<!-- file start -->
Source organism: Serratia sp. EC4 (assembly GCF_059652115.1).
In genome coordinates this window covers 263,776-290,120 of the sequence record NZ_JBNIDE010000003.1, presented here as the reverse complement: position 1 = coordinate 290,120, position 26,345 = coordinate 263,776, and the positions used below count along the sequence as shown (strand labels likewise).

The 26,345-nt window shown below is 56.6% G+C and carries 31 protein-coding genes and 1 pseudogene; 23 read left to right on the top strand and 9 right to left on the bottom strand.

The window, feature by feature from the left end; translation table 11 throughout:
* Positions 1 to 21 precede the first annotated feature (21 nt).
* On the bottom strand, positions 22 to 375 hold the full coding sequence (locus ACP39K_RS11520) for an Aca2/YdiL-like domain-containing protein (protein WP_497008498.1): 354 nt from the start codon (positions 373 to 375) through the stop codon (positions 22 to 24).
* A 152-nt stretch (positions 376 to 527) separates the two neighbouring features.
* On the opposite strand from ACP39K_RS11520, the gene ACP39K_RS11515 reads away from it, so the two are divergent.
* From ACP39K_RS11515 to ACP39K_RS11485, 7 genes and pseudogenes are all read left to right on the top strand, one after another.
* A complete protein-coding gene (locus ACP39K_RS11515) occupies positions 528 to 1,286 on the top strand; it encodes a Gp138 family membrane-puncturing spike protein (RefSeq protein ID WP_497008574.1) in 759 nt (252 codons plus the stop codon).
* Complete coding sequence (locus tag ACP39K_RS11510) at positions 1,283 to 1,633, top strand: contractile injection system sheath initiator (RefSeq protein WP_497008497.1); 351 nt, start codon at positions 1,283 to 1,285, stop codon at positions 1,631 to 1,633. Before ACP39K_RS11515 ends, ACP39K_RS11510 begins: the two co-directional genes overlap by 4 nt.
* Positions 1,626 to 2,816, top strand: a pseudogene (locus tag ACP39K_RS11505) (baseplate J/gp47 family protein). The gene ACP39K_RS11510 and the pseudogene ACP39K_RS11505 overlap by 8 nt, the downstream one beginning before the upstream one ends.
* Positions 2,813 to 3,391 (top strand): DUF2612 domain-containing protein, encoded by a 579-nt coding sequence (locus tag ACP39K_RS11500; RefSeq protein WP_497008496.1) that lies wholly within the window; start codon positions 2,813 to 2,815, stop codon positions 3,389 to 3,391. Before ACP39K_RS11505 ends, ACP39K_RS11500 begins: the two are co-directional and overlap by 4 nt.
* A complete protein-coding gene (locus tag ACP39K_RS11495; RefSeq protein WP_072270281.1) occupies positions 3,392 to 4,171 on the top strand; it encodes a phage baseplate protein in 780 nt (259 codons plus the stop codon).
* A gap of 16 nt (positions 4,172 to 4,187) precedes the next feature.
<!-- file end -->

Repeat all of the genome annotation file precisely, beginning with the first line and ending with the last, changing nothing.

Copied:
Source organism: Serratia sp. EC4 (assembly GCF_059652115.1).
In genome coordinates this window covers 263,776-290,120 of the sequence record NZ_JBNIDE010000003.1, presented here as the reverse complement: position 1 = coordinate 290,120, position 26,345 = coordinate 263,776, and the positions used below count along the sequence as shown (strand labels likewise).

The 26,345-nt window shown below is 56.6% G+C and carries 31 protein-coding genes and 1 pseudogene; 23 read left to right on the top strand and 9 right to left on the bottom strand.

The window, feature by feature from the left end; translation table 11 throughout:
* Positions 1 to 21 precede the first annotated feature (21 nt).
* On the bottom strand, positions 22 to 375 hold the full coding sequence (locus ACP39K_RS11520) for an Aca2/YdiL-like domain-containing protein (protein WP_497008498.1): 354 nt from the start codon (positions 373 to 375) through the stop codon (positions 22 to 24).
* A 152-nt stretch (positions 376 to 527) separates the two neighbouring features.
* On the opposite strand from ACP39K_RS11520, the gene ACP39K_RS11515 reads away from it, so the two are divergent.
* From ACP39K_RS11515 to ACP39K_RS11485, 7 genes and pseudogenes are all read left to right on the top strand, one after another.
* A complete protein-coding gene (locus ACP39K_RS11515) occupies positions 528 to 1,286 on the top strand; it encodes a Gp138 family membrane-puncturing spike protein (RefSeq protein ID WP_497008574.1) in 759 nt (252 codons plus the stop codon).
* Complete coding sequence (locus tag ACP39K_RS11510) at positions 1,283 to 1,633, top strand: contractile injection system sheath initiator (RefSeq protein WP_497008497.1); 351 nt, start codon at positions 1,283 to 1,285, stop codon at positions 1,631 to 1,633. Before ACP39K_RS11515 ends, ACP39K_RS11510 begins: the two co-directional genes overlap by 4 nt.
* Positions 1,626 to 2,816, top strand: a pseudogene (locus tag ACP39K_RS11505) (baseplate J/gp47 family protein). The gene ACP39K_RS11510 and the pseudogene ACP39K_RS11505 overlap by 8 nt, the downstream one beginning before the upstream one ends.
* Positions 2,813 to 3,391 (top strand): DUF2612 domain-containing protein, encoded by a 579-nt coding sequence (locus tag ACP39K_RS11500; RefSeq protein WP_497008496.1) that lies wholly within the window; start codon positions 2,813 to 2,815, stop codon positions 3,389 to 3,391. Before ACP39K_RS11505 ends, ACP39K_RS11500 begins: the two are co-directional and overlap by 4 nt.
* A complete protein-coding gene (locus tag ACP39K_RS11495; RefSeq protein WP_072270281.1) occupies positions 3,392 to 4,171 on the top strand; it encodes a phage baseplate protein in 780 nt (259 codons plus the stop codon).
* A gap of 16 nt (positions 4,172 to 4,187) precedes the next feature.